Alopecia areata of eyelashes: A subset of alopecia areata
Department of Dermatology, Venereology and Leprology, Postgraduate Institute of Medical Education and Research, Chandigarh, India. email@example.com
Alopecia areata (AA) is an autoimmune disease characterized by unpredictable, usually patchy, nonscarring hair loss. Although it most commonly affects the scalp, it can involve any hair-bearing area on the body. Loss of eyelashes and eyebrows can occur with severe forms of AA, but presentation of AA with exclusive involvement of eyelashes is extremely rare [1, 2]. We present a child who had bilateral patchy loss of eyelashes resulting from AA.
A 9-year-old female child presented with an asymptomatic, gradual loss of eyelashes for 6 months. She had no history of acute illness prior to the onset of the hair loss. She denied symptoms of blepharitis, and no history of any systemic medication was elicited. There was no past or present history of a psychiatric disorder. There were neither signs nor history suggestive of atopy or thyroid disease, and there was no family history of these diseases.
On examination, there was patchy loss of eyelashes involving upper and lower eyelids of both the eyes (Fig. 1). There were no signs of inflammation over lid margins. No other patches of hair loss could be identified over the scalp or rest of the body. Examination of her nails and mucosa did not reveal any abnormality. Secondary lid-margin pathology was ruled out through a slit-lamp examination. Her visual acuity and intraocular pressure were normal. After consideration of her findings, a diagnosis of alopecia areata confined to the eyelids was considered and the child was started on systemic steroids (oral minipulse betamethasone tab 2.5 mg twice a week). After 3 months of this therapy significant eyelash regrowth was observed.
The prevalence of AA among the dermatology outpatients is 2 percent . The majority of these patients (60 %) present with the first patch of AA before age 20 [4, 5]. Long-term prognosis of AA is relatively poor in those with an onset at younger age . AA is categorized into three forms according to the extent of involvement: partial alopecia, alopecia totalis, and alopecia universalis. In 10 percent of cases of partial alopecia, the lesions are located at the sites other than the scalp . Few cases of AA confined to the eyelashes are reported in the literature [1, 2]. According to Duke-Elder et al.,  the term madarosis (a falling off of the eyelashes) applies if AA affects exclusively the eyelashes without involving the other hair-bearing portions of the body.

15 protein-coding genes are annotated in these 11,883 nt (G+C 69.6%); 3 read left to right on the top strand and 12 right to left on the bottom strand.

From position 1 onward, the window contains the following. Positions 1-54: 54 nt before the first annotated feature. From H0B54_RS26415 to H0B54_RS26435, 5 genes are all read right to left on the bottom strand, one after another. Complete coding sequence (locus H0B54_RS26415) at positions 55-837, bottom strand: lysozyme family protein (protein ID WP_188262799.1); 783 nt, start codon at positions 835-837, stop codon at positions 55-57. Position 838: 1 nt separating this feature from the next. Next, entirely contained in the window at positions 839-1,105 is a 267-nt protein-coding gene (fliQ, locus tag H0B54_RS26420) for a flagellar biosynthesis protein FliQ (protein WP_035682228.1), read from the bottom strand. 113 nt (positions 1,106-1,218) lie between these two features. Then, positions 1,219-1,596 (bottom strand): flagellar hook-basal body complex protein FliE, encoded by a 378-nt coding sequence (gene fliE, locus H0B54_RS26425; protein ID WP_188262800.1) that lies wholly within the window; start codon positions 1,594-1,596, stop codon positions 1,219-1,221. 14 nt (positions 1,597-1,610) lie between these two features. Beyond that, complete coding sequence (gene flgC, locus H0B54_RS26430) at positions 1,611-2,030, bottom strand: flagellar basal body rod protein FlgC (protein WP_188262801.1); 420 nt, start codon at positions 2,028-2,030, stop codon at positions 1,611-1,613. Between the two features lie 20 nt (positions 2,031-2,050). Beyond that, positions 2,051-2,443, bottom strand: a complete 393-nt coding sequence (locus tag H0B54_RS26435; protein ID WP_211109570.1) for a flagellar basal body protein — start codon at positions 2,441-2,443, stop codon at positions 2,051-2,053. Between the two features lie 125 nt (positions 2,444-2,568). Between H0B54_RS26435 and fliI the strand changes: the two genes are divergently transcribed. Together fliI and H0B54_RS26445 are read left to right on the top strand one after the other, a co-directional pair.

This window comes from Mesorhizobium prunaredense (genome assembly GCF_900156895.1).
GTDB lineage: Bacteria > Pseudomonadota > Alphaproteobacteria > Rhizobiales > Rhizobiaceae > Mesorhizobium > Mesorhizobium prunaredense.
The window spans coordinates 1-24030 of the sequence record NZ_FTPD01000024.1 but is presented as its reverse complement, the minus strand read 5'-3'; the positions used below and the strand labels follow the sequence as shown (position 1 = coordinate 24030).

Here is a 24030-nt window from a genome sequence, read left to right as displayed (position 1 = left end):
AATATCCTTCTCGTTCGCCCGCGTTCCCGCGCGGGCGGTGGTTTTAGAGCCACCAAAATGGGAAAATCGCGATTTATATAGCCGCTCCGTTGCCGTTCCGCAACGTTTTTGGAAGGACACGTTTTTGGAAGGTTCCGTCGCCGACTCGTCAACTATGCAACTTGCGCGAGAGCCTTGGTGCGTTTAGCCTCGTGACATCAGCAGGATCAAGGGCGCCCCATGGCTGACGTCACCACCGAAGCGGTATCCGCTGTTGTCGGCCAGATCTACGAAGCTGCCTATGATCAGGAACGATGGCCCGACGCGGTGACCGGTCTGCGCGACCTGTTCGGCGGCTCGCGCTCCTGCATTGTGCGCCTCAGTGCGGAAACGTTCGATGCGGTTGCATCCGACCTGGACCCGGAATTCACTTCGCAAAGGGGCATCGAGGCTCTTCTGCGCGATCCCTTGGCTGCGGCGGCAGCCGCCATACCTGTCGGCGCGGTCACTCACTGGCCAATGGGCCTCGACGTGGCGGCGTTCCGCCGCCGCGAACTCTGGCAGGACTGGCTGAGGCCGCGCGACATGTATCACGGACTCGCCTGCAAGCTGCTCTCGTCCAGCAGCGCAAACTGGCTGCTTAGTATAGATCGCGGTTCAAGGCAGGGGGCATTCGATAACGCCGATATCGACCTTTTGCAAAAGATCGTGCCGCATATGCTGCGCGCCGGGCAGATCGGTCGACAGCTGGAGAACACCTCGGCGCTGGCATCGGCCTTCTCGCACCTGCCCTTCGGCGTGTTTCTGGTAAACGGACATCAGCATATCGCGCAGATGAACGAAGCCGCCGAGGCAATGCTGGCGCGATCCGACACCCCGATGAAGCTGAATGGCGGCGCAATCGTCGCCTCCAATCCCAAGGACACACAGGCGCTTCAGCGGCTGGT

An important differential diagnosis of isolated loss of eyelashes is trichotillomania. In our case, this was excluded because there was no present or past psychiatric disorder, no history of direct pulling of the eyelashes, and no issue with the grooming appearance of the patient. Furthermore, involvement of both the upper and lower eyelashes, as was the case in our patient, is unusual in trichotillomania.
The natural course of AA that starts in the eyelashes differs from AA that begins on other parts of the body. AA first affecting the eyelashes rarely spreads to the other parts of the body ; however, the reverse is not true. It is difficult to explain the localization of AA to eyelashes in such cases. It is possible that the patients who have AA confined to the eyelashes might have some distinct set of autoantibodies that are directed toward follicular antigens specific to eyelashes. Further, it has been reported that the ultrastructure of eyelashes is quite different from that of hair elsewhere . Future studies on follicular antigens of the eyelashes may resolve the issue.
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